Quote of the Day — Alec Nevala-Lee

While was writing “Backward, O Time”…I made an important discovery. Working my way through the scenes of the story in order, I came to one that would not write. I decided to skip it and come back to it later, and wrote the rest of the scenes in any order that occurred to me, leaving […]

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Muse (2017) — HORRORPEDIA

‘Words can kill’ Muse is a 2017 English-language Spanish supernatural horror film directed by Jaume Balagueró (Sleep Tight; Fragile; [REC] and two sequels; The Nameless) from a screenplay co-written with Fernando Navarro. Samuel Salomon, a literature professor, has been off work for almost a year after the tragic death of his girlfriend. He has been suffering from a […]

via Muse (2017) — HORRORPEDIA

Forsaken (2016) — HORRORPEDIA

‘Evil has chosen…’ Forsaken is a 2016 American supernatural horror film written, produced and directed by Justin Price (Dark Moon Rising; The Cloth). It should not be confused with The Forsaken by J. S. Cardone (2001). When a Priest discovers his wife is deathly ill, he decides to go against his faith and use his knowledge […]

via Forsaken (2016) — HORRORPEDIA

Daily Prompt: Renewal

via Daily Prompt: Renewal

I decided to take Krista at the Daily Post up on her challenge of writing a post inspired by the word “renewal”

yinYang

The Yin-Yang

Renewal is an ageless, universal process that people recognize around the world.  It is the beginning of the creative/living process in the cycle of life and death.  The Neo-Confucian Yin-yang is a well-known symbol of this cycle. Several religions have a central figure that dies and is reborn into a renewal of spirit and/or body.  Undoubtedly, this is because in prehistoric days, people recognized the cycle of life.  They would see leaves fall and plants die in the autumn, only to see new leaves and plants grow in the spring.  Rivers (e.g. the Nile) would periodically dry up and then flood.  Then they might see one animal die, but another would be born to take its place.

Probably because of this easily recognized, universal cycle combined with people’s innate fear of death and strong desire for life, early religions and beliefs assumed the same would happen with humans.  Apparently, everything dies and is reborn, why shouldn’t the same be true with humans?  In a world where death was omnipresent and easy and life was a constant struggle, the idea of a human renewal in the form of rebirth after death had to have been a great solace that life was not a constant battle against enemies, rampant diseases, and starvation followed by an infinity of non-existence, which would make all one’s labors meaningless.   This was probably the initial stimulus for Hindu belief in reincarnation and the Christian belief in resurrection and an afterlife (I am a Christian myself) and the development of the yin-yang and the creation of the symbol of the phoenix.

It is ironic that eventually mankind developed tales of beings that instead of being blessed and being reborn into a better, living world, were reborn into a world of death or of being cursed in one way or the other.  Vampires are the primary example.  Recently, the media has developed another variation on this theme in the form of zombies.

So what happens if vampires or zombies are reborn after their deaths?  Do zombies become zombie-vampires?  Do vampires become vampire-zombies?  If a vampire becomes infected with a zombie virus after he has been sealed in his coffin with a stake through his heart, does he become a super-zombie?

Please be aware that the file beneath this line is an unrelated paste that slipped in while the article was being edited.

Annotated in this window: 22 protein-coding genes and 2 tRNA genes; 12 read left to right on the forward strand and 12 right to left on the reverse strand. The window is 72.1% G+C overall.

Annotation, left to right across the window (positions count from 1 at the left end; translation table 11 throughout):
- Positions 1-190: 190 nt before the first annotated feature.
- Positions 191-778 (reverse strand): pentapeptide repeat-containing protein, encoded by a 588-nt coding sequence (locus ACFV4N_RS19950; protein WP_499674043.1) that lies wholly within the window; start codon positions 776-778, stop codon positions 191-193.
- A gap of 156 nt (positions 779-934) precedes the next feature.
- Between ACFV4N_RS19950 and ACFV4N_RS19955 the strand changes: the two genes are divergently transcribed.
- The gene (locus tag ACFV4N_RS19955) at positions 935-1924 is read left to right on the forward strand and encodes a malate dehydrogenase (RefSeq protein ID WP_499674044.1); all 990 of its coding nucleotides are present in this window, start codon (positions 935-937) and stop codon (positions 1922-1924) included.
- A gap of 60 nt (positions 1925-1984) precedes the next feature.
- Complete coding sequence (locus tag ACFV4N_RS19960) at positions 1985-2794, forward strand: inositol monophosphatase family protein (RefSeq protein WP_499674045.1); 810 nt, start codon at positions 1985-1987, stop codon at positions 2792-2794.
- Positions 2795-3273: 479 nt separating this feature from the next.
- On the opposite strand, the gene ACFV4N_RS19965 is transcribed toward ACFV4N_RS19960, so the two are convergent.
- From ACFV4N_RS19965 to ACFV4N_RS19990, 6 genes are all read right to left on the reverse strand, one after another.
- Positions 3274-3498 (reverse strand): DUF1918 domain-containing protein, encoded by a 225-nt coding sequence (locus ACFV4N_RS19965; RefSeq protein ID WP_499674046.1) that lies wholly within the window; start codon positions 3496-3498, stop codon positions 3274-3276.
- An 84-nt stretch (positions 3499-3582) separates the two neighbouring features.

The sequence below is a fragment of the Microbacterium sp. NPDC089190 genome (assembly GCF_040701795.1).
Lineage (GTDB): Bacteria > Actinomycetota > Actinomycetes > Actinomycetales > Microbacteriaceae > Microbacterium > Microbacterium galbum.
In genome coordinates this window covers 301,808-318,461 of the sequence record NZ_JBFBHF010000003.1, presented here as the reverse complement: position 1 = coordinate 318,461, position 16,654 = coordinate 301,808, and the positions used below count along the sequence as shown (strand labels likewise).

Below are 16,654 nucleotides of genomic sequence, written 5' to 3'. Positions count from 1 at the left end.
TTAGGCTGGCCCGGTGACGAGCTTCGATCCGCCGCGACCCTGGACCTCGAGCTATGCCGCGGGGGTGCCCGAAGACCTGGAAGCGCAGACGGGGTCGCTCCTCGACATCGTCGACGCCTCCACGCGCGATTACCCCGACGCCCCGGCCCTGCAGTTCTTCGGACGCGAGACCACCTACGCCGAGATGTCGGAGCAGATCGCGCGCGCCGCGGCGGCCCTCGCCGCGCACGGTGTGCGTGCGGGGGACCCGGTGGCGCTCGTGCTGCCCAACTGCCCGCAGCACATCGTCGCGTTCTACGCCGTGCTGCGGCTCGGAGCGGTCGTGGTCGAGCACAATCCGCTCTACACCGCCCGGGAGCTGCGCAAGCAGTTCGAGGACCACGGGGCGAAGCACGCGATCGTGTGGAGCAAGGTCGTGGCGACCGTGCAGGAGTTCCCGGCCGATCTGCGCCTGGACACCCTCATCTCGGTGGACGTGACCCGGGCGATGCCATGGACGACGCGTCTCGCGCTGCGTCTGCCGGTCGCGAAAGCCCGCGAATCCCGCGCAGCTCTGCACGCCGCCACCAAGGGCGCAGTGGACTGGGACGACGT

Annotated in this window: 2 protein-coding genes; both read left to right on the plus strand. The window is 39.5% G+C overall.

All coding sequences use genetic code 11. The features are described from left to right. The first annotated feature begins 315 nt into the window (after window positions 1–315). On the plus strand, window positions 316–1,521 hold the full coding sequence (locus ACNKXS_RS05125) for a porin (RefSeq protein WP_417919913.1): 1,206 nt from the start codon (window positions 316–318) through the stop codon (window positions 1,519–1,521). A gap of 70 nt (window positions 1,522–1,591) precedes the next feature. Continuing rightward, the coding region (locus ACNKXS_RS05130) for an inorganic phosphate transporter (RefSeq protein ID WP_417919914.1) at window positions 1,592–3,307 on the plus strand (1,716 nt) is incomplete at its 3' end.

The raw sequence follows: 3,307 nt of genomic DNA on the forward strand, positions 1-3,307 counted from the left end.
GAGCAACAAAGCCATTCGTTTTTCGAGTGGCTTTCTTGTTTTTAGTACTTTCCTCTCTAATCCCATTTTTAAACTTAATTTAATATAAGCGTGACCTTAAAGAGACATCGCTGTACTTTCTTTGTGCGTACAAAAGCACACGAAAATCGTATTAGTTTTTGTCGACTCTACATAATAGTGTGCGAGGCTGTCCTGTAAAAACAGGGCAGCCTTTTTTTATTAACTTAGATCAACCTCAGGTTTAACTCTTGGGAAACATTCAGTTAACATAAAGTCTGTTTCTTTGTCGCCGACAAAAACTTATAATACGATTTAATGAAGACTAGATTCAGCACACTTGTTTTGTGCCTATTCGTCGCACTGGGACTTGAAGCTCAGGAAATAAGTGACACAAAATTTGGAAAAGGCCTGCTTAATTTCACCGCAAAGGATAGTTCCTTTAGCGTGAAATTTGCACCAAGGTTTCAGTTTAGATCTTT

Anyway, what was originally mankind’s hope for a better existence has now developed an ugly, cursed offshoot (although it is only modern-day folklore).

death_calls_the_tune_by_todesgeigeThis long process may say something about mankind’s mentality and the tendency of the universe to balance things out (though this may be apparent only to me because I tend to have a touch of Taoism in my personal philosophy).  First, mankind is surrounded my death and suffering and, seeing that his existence will ultimately end in death, develops the idea that there is rebirth and renewal after death.  Now, in the high-tech modern world, where death is not as pervasive at all stages of life as it once was (this does not include third-world countries where poverty, disease, and starvation are still rampant), death is more and more made sport of while our writers and media develop nastier and nastier forms of death and of the afterlife/damnation to follow.  When death is abundant and feared, people look for life, but where life is abundant and easy people become fascinated with death.

Hopefully, it will be a long time before death is so pervasive once more that it forces us to develop new religions.

 

Silent Hills Part 2 and a little what’s up — Horror Made

The quick “What’s up?” Life is one great big balancing act. Sometimes you can manage to juggle family with creative pursuits and paying you bills at the same time and other times things get dropped. Hopefully not for very long, but it happens. And that’s been happening for me lately. There’s been a lot of […]

via Silent Hills Part 2 and a little what’s up — Horror Made

A Short Analysis of William Blake’s ‘London’ — Interesting Literature

A reading of a classic poem William Blake (1757-1827) wrote many great poems which remain widely read and studied. But ‘London’ is, along with ‘The Tyger’, possibly the most famous of all his poems. ‘London’ was first published in 1794 in his volume Songs of Experience, which was written to offer the flipside to the […]

via A Short Analysis of William Blake’s ‘London’ — Interesting Literature